Traditional Social Games In Mauritius

Ferro

Grandma used to tell the story of her life in Mauritius when she was young. I could sit for hours listening to her. Of that time, I created in my mind a black and white patchwork made of trains, hens in the garden, fresh milk in tins and many other things. One of these other things was the games that represented the only leisure available. No televisions, no cinema, no shopping mall to go to. So people used to play. They mainly played cards, dominoes and a game called “carom”.

The Cyber Island

Years later, in the twenty-first century, one may think that in the era of video games, tablets and huge shopping malls in the “Cyber Island”, those traditional games would be less popular. Wrong, wrong and wrong! How come?The Mauritian is very sociable and those games represent more than a way to occupy an afternoon. At first sight one may think that such games are simply a very cheap leisure. Reality is a little more complex as playing a way for people to communicate. No match of Rumi is done in silence. At each turn, you may be sure to hear comments – often to destabilize the opponent- and laughs. No age limits when one plays domino; even if the most hardcore players will play only with their “official” partner. Those games create a sacred time lap with no television, no internet, no games played on a smartphone. It’s a time to talk and to share; share the points, the wins, the defeat, some appetizers and even a drink.

While some traditions are hard to pass on to the new generation, games held a particular place in the Mauritian society and have been adopted by the youngsters. Don’t be surprised to catch a few brilliant students of the University of Mauritius playing cards under some tree nearby their classes. Be prepared to see men playing in groups of four in front of small shops in residential areas. Sometimes with no real table, on stools or old unused chairs, these men play with old cards, not so white dominoes or a worn out board of carom while talking and laughing loudly at any time of the day.

It will be very hard to find a single family in Mauritius with no cards, dominoes or carom board in their house. Even if people don’t play as often as years ago, it’s a very common thing in Mauritius to play on Sunday afternoons. If one word had to be chosen to describe the atmosphere of these afternoons, it would be “conviviality”. Strong bonds are created between family members via those games. Of course, some people may cheat. Of course, losers may have a forced grin and the end of a match. But the most important is that none of the problems burdening our shoulders during the week can darken those “memory-making” Sundays.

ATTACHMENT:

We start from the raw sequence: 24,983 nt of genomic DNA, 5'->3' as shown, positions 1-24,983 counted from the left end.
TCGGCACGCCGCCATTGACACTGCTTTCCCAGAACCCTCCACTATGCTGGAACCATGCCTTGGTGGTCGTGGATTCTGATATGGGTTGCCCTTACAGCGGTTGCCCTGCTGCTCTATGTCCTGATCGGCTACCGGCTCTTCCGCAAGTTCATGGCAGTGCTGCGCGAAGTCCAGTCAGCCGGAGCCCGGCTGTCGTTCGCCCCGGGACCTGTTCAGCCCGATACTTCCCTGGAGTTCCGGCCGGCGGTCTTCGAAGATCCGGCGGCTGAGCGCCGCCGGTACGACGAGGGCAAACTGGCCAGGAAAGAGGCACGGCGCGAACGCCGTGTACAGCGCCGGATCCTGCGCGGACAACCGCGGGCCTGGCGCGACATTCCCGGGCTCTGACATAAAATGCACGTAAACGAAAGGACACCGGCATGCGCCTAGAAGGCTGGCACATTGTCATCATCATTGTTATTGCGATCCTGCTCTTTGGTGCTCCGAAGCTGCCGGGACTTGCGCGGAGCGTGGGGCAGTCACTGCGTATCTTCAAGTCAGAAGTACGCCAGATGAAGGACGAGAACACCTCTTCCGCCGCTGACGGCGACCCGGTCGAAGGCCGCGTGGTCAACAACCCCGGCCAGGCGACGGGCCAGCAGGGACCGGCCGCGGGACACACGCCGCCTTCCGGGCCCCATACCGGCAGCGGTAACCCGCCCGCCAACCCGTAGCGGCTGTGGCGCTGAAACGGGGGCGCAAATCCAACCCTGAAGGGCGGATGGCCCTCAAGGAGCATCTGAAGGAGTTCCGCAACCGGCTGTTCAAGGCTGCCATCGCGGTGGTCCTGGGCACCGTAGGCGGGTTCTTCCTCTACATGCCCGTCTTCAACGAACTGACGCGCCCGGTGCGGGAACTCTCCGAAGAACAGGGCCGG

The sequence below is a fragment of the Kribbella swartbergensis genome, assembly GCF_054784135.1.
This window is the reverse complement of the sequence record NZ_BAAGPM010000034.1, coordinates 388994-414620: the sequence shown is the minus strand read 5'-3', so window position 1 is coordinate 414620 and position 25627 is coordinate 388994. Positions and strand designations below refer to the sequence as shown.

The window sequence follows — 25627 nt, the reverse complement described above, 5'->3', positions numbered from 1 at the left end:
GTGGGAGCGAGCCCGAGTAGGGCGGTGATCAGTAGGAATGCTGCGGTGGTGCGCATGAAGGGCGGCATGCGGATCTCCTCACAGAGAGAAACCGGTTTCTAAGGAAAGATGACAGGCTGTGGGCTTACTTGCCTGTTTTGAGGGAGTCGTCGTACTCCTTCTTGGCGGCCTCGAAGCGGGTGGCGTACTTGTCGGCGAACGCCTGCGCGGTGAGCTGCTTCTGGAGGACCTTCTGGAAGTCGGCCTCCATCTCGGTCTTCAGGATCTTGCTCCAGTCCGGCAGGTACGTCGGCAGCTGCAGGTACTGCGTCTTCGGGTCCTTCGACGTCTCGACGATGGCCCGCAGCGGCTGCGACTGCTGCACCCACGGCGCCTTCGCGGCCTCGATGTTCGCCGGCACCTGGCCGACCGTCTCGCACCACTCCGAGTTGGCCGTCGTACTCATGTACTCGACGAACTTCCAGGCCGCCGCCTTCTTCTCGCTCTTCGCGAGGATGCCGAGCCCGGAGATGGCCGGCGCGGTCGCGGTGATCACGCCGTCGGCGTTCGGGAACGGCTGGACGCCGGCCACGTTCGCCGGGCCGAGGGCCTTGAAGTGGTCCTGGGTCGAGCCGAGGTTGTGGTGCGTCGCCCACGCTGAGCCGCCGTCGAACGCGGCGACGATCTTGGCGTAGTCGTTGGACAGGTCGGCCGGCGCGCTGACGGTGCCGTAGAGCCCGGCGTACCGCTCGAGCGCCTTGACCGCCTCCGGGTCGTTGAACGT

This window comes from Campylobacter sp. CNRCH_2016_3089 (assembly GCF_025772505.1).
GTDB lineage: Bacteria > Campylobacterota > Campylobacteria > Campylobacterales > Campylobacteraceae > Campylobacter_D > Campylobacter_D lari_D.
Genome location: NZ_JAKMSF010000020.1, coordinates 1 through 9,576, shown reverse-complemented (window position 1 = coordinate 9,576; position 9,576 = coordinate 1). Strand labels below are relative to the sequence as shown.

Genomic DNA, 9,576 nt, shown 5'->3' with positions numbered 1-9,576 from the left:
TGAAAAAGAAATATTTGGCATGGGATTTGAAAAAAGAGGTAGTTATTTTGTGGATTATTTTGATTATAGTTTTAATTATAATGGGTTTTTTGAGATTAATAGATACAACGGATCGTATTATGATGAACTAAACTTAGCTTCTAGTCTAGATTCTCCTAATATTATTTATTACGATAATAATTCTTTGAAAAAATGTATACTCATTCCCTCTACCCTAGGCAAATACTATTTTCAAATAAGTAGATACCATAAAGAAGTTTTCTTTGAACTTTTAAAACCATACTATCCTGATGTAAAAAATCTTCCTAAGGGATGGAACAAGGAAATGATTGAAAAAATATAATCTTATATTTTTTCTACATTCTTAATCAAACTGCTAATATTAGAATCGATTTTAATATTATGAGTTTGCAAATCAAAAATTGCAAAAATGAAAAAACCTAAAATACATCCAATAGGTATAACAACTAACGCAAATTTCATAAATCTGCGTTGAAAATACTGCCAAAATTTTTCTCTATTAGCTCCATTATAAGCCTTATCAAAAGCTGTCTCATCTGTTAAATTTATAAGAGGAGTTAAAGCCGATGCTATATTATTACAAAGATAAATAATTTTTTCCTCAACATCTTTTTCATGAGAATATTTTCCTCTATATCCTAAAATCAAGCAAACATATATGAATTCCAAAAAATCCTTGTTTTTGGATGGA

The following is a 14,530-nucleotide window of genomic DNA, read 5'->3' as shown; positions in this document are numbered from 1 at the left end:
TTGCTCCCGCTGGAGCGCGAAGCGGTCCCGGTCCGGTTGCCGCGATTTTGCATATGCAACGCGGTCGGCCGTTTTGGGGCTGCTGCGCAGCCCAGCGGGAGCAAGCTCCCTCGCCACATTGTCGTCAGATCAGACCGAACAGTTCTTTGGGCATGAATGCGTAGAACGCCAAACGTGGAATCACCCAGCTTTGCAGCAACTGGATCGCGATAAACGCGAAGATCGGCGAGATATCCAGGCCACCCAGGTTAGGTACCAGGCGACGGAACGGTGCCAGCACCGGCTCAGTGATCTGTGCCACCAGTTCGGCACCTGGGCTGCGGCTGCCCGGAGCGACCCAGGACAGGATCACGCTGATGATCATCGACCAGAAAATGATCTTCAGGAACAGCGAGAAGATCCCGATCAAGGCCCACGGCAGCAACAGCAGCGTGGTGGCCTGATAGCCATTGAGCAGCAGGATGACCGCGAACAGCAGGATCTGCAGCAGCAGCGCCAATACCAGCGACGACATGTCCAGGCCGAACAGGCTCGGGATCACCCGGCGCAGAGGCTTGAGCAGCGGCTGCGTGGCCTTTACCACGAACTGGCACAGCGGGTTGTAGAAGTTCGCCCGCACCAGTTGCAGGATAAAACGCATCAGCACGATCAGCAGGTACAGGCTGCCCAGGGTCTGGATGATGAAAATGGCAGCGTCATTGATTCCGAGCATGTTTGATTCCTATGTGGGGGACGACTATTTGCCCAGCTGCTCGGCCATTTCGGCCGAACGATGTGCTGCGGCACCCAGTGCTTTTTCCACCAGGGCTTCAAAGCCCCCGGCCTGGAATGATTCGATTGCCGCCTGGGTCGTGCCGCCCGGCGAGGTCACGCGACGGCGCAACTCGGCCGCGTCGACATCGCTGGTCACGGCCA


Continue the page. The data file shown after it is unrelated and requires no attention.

For old people whose families now only live in their memories, they still can have new souvenirs with friends in the third age clubs. Those clubs exist in most of the towns and villages of Mauritius. For some hours every week, the elders can find partners to play, but also, as I said earlier, to talk. They share jokes, the news of their grand-children and their health problems. Counseling and therapy may not work for those people who perhaps never heard the word “therapy”, but sometimes playing is a kind of a group therapy.

Community Centers

Throughout the country, players can also gather in Community Centers. Community Centers are quite popular in Mauritius. Just to give an idea, in the city of Port-Louis, sixteen Community Centers can be found. Many activities are organized all year long and among them of course cards, dominoes and carom tournaments. Games are not just about social bonding and nice family time; it’s also a matter of competition. More for glory than the prizes or the trophies, the players turn into fierce competitors during those tournaments. The people with no talent for sports, painting, bakery, etc, have the chance to shine in their community by becoming a winner.

Some private clubs can also be found. Usually, these clubs propose sports, scrabble, and dancing parties. But the more popular events remain the weekly games of domino, cards or carom, and of course the tournaments. Some members of such clubs have been gathering for decades! The Cercle de Rose-Hill for example has existed for more than 80 years and some people can be considered as life-time members as their parents were club members too. But as Mr Jean Jacques Banchillon, the actual president of the Club said on the 80th anniversary of the club, newcomers, « young and less young » are more than welcome join in.

If you want to meet people, and see what a tournament looks like, you can even attend the yearly Family Day organized by the Racing Club of Trianon. There is no entry fee and for more than 10 years, traditional games tournaments took place during the event.

Traditional games, but modern gamers… Some people even look for people to play with on the Internet! On forums or Facebook, people look for people in their neighborhood to play with. With urbanization, neighbors are sometimes strangers. Not every street is like Wisteria Lane and not every neighbor is Bree van der Kamp welcoming you with muffins and an invitation to join in the next poker night.

Even some internationally renowned clubs, like the Lion Club, integrated the traditional Mauritian games to their meetings. One could think that Mauritians jump on every single occasion to play. That someone may be right. In a multicultural country, where generation gap is a real issue and socio-economic differences are strongly felt, a peace zone is most welcome. A player has no sex, no bank account, no religion, is never too young or too old to play. Playing cards, domino or carom is not a Mauritian exclusivity, but Mauritians took it to another level, where games are more than leisure.

Image Source: Massimo Camussi via Compfight